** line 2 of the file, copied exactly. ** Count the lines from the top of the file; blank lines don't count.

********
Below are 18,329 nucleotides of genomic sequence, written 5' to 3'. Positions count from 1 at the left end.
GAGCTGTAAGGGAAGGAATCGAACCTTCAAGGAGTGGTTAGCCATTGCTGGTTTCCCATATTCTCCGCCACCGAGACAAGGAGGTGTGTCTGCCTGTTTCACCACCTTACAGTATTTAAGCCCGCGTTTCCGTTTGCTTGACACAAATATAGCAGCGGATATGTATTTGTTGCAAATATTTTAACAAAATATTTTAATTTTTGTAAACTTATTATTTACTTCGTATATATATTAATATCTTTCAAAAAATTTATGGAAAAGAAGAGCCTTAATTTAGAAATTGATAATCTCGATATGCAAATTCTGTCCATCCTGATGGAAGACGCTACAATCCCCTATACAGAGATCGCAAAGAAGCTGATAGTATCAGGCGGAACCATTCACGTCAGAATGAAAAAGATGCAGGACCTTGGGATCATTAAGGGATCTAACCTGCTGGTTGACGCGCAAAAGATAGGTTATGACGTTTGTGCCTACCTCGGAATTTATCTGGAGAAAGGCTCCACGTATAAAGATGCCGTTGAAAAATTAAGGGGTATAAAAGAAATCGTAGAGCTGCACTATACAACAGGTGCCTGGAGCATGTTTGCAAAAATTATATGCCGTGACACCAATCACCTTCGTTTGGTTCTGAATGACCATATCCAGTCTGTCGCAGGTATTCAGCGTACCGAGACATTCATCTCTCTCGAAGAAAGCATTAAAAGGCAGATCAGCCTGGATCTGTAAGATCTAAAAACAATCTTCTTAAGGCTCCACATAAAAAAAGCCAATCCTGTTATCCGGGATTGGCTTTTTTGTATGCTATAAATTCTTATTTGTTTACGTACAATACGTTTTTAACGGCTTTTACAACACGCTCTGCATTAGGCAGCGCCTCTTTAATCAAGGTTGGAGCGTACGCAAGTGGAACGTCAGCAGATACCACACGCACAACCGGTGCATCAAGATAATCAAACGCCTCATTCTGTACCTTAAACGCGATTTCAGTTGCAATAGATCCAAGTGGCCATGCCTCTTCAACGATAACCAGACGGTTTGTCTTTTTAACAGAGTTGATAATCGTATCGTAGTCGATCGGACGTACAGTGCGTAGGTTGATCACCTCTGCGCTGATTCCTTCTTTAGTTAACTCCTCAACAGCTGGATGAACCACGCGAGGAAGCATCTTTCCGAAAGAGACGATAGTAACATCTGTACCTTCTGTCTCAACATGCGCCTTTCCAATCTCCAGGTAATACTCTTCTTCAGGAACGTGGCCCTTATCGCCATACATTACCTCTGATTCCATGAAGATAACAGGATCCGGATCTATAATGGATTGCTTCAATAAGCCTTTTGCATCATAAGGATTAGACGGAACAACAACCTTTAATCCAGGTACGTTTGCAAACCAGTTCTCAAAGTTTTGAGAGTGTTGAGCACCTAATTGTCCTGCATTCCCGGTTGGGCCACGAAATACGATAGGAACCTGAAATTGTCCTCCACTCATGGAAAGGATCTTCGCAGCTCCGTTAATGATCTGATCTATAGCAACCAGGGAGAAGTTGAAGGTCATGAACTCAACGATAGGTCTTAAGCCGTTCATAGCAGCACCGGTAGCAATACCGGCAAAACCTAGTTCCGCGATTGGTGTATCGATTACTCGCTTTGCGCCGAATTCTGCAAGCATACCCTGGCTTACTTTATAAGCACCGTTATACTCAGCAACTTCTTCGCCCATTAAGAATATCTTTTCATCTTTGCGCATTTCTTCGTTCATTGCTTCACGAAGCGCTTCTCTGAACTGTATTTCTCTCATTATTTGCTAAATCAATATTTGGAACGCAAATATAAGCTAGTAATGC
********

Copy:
GAGCTGTAAGGGAAGGAATCGAACCTTCAAGGAGTGGTTAGCCATTGCTGGTTTCCCATATTCTCCGCCACCGAGACAAGGAGGTGTGTCTGCCTGTTTCACCACCTTACAGTATTTAAGCCCGCGTTTCCGTTTGCTTGACACAAATATAGCAGCGGATATGTATTTGTTGCAAATATTTTAACAAAATATTTTAATTTTTGTAAACTTATTATTTACTTCGTATATATATTAATATCTTTCAAAAAATTTATGGAAAAGAAGAGCCTTAATTTAGAAATTGATAATCTCGATATGCAAATTCTGTCCATCCTGATGGAAGACGCTACAATCCCCTATACAGAGATCGCAAAGAAGCTGATAGTATCAGGCGGAACCATTCACGTCAGAATGAAAAAGATGCAGGACCTTGGGATCATTAAGGGATCTAACCTGCTGGTTGACGCGCAAAAGATAGGTTATGACGTTTGTGCCTACCTCGGAATTTATCTGGAGAAAGGCTCCACGTATAAAGATGCCGTTGAAAAATTAAGGGGTATAAAAGAAATCGTAGAGCTGCACTATACAACAGGTGCCTGGAGCATGTTTGCAAAAATTATATGCCGTGACACCAATCACCTTCGTTTGGTTCTGAATGACCATATCCAGTCTGTCGCAGGTATTCAGCGTACCGAGACATTCATCTCTCTCGAAGAAAGCATTAAAAGGCAGATCAGCCTGGATCTGTAAGATCTAAAAACAATCTTCTTAAGGCTCCACATAAAAAAAGCCAATCCTGTTATCCGGGATTGGCTTTTTTGTATGCTATAAATTCTTATTTGTTTACGTACAATACGTTTTTAACGGCTTTTACAACACGCTCTGCATTAGGCAGCGCCTCTTTAATCAAGGTTGGAGCGTACGCAAGTGGAACGTCAGCAGATACCACACGCACAACCGGTGCATCAAGATAATCAAACGCCTCATTCTGTACCTTAAACGCGATTTCAGTTGCAATAGATCCAAGTGGCCATGCCTCTTCAACGATAACCAGACGGTTTGTCTTTTTAACAGAGTTGATAATCGTATCGTAGTCGATCGGACGTACAGTGCGTAGGTTGATCACCTCTGCGCTGATTCCTTCTTTAGTTAACTCCTCAACAGCTGGATGAACCACGCGAGGAAGCATCTTTCCGAAAGAGACGATAGTAACATCTGTACCTTCTGTCTCAACATGCGCCTTTCCAATCTCCAGGTAATACTCTTCTTCAGGAACGTGGCCCTTATCGCCATACATTACCTCTGATTCCATGAAGATAACAGGATCCGGATCTATAATGGATTGCTTCAATAAGCCTTTTGCATCATAAGGATTAGACGGAACAACAACCTTTAATCCAGGTACGTTTGCAAACCAGTTCTCAAAGTTTTGAGAGTGTTGAGCACCTAATTGTCCTGCATTCCCGGTTGGGCCACGAAATACGATAGGAACCTGAAATTGTCCTCCACTCATGGAAAGGATCTTCGCAGCTCCGTTAATGATCTGATCTATAGCAACCAGGGAGAAGTTGAAGGTCATGAACTCAACGATAGGTCTTAAGCCGTTCATAGCAGCACCGGTAGCAATACCGGCAAAACCTAGTTCCGCGATTGGTGTATCGATTACTCGCTTTGCGCCGAATTCTGCAAGCATACCCTGGCTTACTTTATAAGCACCGTTATACTCAGCAACTTCTTCGCCCATTAAGAATATCTTTTCATCTTTGCGCATTTCTTCGTTCATTGCTTCACGAAGCGCTTCTCTGAACTGTATTTCTCTCATTATTTGCTAAATCAATATTTGGAACGCAAATATAAGCTAGTAATGC